A hosted office productivity suite developed by Hotmail co-founder Sabeer Bhatia needs to sprout some off-line capability or it could drown in a sea of similar products, according to a Canadian technology analyst.
Instant Collaboration Software Technologies (InstaColl), of Bangalore this week launched Live Document, an online service that allows users to access, edit and share documents using a Web browser.
The service works with any browser that supports Adobe System’s Flash and runs on any operating system.
The service is available as a limited technology preview at www.live-documents.com. It will be free for individuals to use but corporate users have to pay, said Sumanth Raghavendra, chief executive officer of InstaColl.
Bhatia, who sold Hotmail to Microsoft for US$400 million in 1997, said the new application addresses a bigger market opportunity than his earlier creation.
One Canadian analyst, however, doubts if Bhatia’s latest offering will create any impact in an already crowded market.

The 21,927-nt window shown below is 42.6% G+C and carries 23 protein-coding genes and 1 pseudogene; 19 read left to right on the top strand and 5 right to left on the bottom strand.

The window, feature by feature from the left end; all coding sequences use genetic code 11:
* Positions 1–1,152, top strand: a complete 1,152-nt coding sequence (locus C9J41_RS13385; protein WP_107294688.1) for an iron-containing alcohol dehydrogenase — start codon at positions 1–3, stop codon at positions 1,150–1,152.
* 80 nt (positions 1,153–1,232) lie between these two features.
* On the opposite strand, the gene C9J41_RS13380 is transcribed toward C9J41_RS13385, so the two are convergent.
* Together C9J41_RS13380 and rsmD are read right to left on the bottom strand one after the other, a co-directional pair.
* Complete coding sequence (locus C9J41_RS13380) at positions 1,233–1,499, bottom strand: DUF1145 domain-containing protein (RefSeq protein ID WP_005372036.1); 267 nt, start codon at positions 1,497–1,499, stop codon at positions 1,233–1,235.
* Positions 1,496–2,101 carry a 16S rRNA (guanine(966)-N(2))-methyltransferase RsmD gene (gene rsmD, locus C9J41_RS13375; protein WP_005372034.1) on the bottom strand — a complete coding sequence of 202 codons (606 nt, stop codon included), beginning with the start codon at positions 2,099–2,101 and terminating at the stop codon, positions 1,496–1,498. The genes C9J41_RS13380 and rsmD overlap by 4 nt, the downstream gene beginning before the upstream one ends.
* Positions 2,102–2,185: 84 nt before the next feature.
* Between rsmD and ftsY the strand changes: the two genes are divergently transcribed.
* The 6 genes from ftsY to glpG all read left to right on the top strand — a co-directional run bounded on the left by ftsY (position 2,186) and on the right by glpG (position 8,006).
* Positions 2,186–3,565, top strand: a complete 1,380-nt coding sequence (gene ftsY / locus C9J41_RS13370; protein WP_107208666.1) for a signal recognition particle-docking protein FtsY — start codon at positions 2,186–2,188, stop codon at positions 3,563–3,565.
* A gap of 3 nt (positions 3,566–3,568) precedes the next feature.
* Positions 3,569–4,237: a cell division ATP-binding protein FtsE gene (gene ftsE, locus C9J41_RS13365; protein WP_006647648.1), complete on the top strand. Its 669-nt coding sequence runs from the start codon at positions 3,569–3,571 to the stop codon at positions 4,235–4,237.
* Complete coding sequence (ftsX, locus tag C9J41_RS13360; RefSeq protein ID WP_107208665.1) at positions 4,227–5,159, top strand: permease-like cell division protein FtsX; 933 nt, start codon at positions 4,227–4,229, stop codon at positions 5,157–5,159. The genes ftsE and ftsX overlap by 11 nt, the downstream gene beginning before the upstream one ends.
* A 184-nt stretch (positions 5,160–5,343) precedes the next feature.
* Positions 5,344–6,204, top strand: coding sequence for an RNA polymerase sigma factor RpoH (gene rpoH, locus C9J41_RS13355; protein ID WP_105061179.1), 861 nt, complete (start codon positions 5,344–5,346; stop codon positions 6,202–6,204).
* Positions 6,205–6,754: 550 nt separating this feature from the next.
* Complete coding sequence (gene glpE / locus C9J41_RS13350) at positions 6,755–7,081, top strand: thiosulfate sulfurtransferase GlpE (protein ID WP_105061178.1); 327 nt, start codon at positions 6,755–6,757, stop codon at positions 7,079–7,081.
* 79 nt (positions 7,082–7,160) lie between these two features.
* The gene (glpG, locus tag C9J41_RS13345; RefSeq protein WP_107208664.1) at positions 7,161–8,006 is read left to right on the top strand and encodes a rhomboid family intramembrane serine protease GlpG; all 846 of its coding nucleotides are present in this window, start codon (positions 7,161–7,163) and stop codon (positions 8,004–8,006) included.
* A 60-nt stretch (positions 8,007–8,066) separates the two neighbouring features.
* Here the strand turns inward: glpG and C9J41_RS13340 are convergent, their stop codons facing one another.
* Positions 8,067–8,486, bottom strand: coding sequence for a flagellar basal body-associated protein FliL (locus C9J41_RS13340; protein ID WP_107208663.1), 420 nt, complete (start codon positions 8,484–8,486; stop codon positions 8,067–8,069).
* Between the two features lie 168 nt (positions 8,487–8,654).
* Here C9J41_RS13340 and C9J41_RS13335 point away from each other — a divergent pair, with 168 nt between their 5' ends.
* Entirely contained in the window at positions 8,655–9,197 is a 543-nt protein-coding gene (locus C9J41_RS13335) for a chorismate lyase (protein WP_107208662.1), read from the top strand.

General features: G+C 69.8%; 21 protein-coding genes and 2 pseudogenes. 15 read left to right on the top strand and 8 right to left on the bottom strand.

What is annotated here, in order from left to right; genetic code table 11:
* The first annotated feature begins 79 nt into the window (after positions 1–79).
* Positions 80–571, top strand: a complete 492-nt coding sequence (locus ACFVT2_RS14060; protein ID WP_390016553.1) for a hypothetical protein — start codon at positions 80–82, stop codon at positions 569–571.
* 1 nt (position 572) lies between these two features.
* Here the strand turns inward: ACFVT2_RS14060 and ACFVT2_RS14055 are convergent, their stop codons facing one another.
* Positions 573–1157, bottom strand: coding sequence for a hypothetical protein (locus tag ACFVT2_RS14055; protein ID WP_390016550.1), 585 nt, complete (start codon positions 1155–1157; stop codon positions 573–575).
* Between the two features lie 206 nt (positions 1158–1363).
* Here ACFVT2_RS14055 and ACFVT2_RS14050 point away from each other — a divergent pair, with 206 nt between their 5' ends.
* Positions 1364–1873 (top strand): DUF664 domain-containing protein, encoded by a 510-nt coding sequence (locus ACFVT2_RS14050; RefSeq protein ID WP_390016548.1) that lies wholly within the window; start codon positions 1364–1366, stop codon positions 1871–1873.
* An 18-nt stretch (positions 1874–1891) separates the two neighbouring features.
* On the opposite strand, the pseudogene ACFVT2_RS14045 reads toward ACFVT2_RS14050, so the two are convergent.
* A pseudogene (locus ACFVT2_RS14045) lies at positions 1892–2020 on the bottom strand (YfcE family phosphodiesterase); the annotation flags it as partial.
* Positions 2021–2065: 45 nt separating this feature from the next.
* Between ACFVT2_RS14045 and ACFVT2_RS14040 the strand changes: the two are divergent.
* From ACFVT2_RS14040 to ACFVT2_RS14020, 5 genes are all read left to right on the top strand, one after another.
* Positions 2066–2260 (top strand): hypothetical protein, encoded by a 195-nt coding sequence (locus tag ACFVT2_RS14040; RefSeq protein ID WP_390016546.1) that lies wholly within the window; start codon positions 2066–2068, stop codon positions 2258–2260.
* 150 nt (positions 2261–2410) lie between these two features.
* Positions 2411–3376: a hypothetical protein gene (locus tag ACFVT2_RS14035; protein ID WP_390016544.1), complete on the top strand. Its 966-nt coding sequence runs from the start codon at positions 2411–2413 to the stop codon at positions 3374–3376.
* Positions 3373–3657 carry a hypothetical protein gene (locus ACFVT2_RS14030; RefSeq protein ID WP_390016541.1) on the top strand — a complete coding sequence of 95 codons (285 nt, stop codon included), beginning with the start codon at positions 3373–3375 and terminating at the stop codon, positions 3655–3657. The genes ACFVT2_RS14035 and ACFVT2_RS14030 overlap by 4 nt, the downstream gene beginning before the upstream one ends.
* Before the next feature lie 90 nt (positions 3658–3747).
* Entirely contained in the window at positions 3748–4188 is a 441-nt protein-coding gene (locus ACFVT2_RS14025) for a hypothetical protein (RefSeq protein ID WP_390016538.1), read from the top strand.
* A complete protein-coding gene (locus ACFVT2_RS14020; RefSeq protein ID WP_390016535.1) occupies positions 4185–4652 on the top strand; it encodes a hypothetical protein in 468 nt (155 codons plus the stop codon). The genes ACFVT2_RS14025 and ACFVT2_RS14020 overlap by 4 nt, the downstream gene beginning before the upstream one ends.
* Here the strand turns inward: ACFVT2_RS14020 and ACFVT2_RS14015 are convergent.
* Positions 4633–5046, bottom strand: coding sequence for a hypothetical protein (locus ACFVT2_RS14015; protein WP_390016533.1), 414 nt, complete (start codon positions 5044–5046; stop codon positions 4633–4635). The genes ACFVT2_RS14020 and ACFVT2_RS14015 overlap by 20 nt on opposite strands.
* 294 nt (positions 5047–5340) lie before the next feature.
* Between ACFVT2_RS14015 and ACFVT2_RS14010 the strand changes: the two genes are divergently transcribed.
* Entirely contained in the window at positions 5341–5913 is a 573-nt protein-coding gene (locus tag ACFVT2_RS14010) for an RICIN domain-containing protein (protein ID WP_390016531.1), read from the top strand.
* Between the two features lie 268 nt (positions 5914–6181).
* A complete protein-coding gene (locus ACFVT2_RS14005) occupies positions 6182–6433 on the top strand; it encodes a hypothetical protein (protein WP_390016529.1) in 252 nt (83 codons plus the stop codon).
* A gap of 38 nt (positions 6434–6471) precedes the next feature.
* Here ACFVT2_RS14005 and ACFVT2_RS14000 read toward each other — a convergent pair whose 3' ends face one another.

“I don’t see it offering anything really new,” said Fen Yik, research analyst on productivity software, help desk and IT management services at Info-Tech Research Group in London, Ont.
His views were echoed by another analyst.
“When Sabeer came out with Hotmail he was an innovator. Why is he moving into a crowded space with nothing new to offer?” asked Joel Martin, vice-president of enterprise software research with IDC Canada.
Yik said the Web-based hosted office productivity space is already crowded.
Off-line is the future of hosted productivity applications,” he said.
While users might consider hosted office suit products because of their price advantage, they are often turned off by the reliance on the Internet, said Yik. “These people are worried that if the Internet goes down, they’ll be dead on the water.”
He said one of the stronger vendors in the space, Microsoft, is offering an off-line alternative to its hosted products.
Another drawback of hosted applications is their limited functionality, according to Martin.
“Features such as document formatting are often not as polished as those offered by packaged software because buyers are often looking for the lowest common denominator,” he said.